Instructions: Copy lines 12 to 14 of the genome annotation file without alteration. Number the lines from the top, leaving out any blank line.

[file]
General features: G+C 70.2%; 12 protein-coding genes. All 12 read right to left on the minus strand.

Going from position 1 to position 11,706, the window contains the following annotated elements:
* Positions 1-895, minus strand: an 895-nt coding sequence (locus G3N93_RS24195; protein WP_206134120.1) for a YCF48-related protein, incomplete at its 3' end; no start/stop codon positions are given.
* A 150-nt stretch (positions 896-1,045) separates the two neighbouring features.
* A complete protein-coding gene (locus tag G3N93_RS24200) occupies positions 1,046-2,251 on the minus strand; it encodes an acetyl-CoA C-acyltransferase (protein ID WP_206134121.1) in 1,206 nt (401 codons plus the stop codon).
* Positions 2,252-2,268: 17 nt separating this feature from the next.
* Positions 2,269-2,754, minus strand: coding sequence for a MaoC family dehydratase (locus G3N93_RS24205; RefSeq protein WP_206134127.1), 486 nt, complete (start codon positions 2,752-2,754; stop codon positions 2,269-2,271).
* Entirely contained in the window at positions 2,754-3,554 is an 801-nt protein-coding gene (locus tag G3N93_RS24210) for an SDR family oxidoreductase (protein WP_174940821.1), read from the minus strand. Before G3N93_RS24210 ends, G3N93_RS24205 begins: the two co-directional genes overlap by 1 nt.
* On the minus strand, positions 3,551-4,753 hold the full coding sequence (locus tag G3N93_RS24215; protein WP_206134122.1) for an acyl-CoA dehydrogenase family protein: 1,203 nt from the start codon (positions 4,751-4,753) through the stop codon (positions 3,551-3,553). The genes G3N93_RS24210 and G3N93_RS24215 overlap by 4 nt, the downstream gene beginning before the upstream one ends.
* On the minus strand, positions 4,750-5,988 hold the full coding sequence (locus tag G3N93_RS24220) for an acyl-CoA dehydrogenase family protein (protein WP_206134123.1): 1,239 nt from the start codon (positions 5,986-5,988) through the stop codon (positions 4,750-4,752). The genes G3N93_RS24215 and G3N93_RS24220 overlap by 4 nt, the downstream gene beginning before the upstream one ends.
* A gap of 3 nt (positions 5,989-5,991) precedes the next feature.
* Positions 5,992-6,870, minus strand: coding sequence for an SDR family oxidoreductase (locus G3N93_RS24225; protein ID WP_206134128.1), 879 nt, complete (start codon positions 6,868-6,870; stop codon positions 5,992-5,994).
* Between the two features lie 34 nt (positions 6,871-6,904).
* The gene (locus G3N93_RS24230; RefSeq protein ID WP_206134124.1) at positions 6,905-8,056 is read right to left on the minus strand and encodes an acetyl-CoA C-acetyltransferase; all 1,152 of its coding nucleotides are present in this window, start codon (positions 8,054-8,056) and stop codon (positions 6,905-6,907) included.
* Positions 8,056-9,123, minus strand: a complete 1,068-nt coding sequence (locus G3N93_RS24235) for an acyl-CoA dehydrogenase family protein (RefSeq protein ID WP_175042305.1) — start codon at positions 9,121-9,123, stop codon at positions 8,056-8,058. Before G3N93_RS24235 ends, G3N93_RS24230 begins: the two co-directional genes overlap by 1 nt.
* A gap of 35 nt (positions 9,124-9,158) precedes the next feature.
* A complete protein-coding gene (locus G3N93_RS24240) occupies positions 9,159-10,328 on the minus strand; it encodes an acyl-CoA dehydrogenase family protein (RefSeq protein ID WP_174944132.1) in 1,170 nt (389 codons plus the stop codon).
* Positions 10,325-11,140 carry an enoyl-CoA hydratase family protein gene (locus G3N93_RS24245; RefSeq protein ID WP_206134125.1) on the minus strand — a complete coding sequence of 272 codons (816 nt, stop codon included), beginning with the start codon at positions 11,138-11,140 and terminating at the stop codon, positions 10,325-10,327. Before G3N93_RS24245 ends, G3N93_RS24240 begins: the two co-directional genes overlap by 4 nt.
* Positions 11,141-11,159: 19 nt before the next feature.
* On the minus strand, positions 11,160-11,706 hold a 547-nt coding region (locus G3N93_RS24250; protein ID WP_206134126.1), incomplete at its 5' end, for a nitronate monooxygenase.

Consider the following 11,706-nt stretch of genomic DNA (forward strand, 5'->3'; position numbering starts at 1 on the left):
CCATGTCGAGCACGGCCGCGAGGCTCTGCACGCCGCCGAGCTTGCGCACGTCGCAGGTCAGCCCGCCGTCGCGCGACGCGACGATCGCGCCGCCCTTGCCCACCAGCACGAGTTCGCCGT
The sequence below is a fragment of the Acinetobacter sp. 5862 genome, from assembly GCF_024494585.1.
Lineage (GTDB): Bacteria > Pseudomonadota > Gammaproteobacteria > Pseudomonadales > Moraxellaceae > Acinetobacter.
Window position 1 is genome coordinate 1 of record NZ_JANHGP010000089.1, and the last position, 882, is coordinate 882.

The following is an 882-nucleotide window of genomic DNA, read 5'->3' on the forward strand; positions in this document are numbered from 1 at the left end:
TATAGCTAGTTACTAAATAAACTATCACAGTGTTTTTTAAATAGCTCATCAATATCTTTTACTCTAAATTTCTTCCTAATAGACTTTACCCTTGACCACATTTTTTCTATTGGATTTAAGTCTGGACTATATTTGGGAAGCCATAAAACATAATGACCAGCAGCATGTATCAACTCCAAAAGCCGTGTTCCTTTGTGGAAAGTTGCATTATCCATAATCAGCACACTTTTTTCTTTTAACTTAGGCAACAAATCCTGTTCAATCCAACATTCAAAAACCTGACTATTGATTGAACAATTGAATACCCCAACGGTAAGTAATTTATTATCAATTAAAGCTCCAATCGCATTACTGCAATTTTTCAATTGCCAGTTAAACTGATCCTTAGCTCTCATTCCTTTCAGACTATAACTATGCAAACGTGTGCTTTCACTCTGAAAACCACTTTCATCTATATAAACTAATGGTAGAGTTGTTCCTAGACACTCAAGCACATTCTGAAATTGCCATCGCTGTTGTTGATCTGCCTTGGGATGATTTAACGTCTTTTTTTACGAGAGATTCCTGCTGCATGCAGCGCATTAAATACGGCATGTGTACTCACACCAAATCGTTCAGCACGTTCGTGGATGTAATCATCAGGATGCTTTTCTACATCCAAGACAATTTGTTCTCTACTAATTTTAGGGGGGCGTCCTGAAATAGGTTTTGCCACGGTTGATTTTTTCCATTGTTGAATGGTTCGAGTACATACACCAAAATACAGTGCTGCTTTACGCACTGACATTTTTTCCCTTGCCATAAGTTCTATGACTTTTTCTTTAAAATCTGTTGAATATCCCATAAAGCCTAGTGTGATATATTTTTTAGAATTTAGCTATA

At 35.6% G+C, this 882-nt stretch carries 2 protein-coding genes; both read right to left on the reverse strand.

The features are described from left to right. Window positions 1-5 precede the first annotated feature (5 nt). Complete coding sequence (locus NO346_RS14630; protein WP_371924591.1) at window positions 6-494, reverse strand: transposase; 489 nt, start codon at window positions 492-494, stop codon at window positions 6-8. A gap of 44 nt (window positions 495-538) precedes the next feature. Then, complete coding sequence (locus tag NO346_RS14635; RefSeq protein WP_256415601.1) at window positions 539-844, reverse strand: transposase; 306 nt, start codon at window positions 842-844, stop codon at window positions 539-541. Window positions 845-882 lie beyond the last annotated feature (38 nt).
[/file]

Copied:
* Positions 5,992-6,870, minus strand: coding sequence for an SDR family oxidoreductase (locus G3N93_RS24225; protein ID WP_206134128.1), 879 nt, complete (start codon positions 6,868-6,870; stop codon positions 5,992-5,994).
* Between the two features lie 34 nt (positions 6,871-6,904).
* The gene (locus G3N93_RS24230; RefSeq protein ID WP_206134124.1) at positions 6,905-8,056 is read right to left on the minus strand and encodes an acetyl-CoA C-acetyltransferase; all 1,152 of its coding nucleotides are present in this window, start codon (positions 8,054-8,056) and stop codon (positions 6,905-6,907) included.